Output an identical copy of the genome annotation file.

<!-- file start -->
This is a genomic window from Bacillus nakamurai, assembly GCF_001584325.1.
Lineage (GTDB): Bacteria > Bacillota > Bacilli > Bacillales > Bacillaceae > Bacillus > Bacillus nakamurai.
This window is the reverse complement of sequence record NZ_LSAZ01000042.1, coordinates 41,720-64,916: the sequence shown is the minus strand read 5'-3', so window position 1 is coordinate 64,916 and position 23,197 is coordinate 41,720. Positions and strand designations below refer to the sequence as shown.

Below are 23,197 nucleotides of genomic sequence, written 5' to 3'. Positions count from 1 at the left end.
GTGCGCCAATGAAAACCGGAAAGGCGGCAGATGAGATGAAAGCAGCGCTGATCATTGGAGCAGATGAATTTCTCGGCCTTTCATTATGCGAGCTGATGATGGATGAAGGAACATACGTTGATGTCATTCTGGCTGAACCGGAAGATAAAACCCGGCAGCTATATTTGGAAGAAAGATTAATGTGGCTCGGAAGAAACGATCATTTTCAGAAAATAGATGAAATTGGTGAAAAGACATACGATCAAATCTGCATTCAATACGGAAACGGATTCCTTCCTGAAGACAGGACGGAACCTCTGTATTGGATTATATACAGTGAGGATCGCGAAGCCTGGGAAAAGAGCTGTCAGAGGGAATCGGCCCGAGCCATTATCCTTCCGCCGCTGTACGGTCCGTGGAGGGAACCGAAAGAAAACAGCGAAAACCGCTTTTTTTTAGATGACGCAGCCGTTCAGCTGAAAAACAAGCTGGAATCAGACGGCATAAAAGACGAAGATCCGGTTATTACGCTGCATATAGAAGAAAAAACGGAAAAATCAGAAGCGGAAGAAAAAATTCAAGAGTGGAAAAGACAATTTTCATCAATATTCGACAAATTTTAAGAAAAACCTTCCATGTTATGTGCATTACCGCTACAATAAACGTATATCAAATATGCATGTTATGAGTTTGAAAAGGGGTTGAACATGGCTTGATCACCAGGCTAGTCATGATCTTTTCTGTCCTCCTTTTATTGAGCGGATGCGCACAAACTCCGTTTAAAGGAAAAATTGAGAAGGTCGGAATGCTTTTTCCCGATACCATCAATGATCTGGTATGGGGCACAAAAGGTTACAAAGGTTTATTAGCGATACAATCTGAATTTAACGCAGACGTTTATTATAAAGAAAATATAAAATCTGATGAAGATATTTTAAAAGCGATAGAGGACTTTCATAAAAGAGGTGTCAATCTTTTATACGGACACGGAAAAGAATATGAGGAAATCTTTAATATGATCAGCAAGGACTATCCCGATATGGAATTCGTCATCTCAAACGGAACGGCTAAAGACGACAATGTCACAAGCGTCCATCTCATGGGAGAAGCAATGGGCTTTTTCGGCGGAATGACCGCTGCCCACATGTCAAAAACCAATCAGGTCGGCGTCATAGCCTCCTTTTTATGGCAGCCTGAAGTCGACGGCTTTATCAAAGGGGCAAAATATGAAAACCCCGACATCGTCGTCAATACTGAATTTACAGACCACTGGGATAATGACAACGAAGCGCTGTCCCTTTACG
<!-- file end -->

This is a genomic window from Bacillus nakamurai, assembly GCF_001584325.1.
Lineage (GTDB): Bacteria > Bacillota > Bacilli > Bacillales > Bacillaceae > Bacillus > Bacillus nakamurai.
This window is the reverse complement of sequence record NZ_LSAZ01000042.1, coordinates 41,720-64,916: the sequence shown is the minus strand read 5'-3', so window position 1 is coordinate 64,916 and position 23,197 is coordinate 41,720. Positions and strand designations below refer to the sequence as shown.

Below are 23,197 nucleotides of genomic sequence, written 5' to 3'. Positions count from 1 at the left end.
GTGCGCCAATGAAAACCGGAAAGGCGGCAGATGAGATGAAAGCAGCGCTGATCATTGGAGCAGATGAATTTCTCGGCCTTTCATTATGCGAGCTGATGATGGATGAAGGAACATACGTTGATGTCATTCTGGCTGAACCGGAAGATAAAACCCGGCAGCTATATTTGGAAGAAAGATTAATGTGGCTCGGAAGAAACGATCATTTTCAGAAAATAGATGAAATTGGTGAAAAGACATACGATCAAATCTGCATTCAATACGGAAACGGATTCCTTCCTGAAGACAGGACGGAACCTCTGTATTGGATTATATACAGTGAGGATCGCGAAGCCTGGGAAAAGAGCTGTCAGAGGGAATCGGCCCGAGCCATTATCCTTCCGCCGCTGTACGGTCCGTGGAGGGAACCGAAAGAAAACAGCGAAAACCGCTTTTTTTTAGATGACGCAGCCGTTCAGCTGAAAAACAAGCTGGAATCAGACGGCATAAAAGACGAAGATCCGGTTATTACGCTGCATATAGAAGAAAAAACGGAAAAATCAGAAGCGGAAGAAAAAATTCAAGAGTGGAAAAGACAATTTTCATCAATATTCGACAAATTTTAAGAAAAACCTTCCATGTTATGTGCATTACCGCTACAATAAACGTATATCAAATATGCATGTTATGAGTTTGAAAAGGGGTTGAACATGGCTTGATCACCAGGCTAGTCATGATCTTTTCTGTCCTCCTTTTATTGAGCGGATGCGCACAAACTCCGTTTAAAGGAAAAATTGAGAAGGTCGGAATGCTTTTTCCCGATACCATCAATGATCTGGTATGGGGCACAAAAGGTTACAAAGGTTTATTAGCGATACAATCTGAATTTAACGCAGACGTTTATTATAAAGAAAATATAAAATCTGATGAAGATATTTTAAAAGCGATAGAGGACTTTCATAAAAGAGGTGTCAATCTTTTATACGGACACGGAAAAGAATATGAGGAAATCTTTAATATGATCAGCAAGGACTATCCCGATATGGAATTCGTCATCTCAAACGGAACGGCTAAAGACGACAATGTCACAAGCGTCCATCTCATGGGAGAAGCAATGGGCTTTTTCGGCGGAATGACCGCTGCCCACATGTCAAAAACCAATCAGGTCGGCGTCATAGCCTCCTTTTTATGGCAGCCTGAAGTCGACGGCTTTATCAAAGGGGCAAAATATGAAAACCCCGACATCGTCGTCAATACTGAATTTACAGACCACTGGGATAATGACAACGAAGCGCTGTCCCTTTACG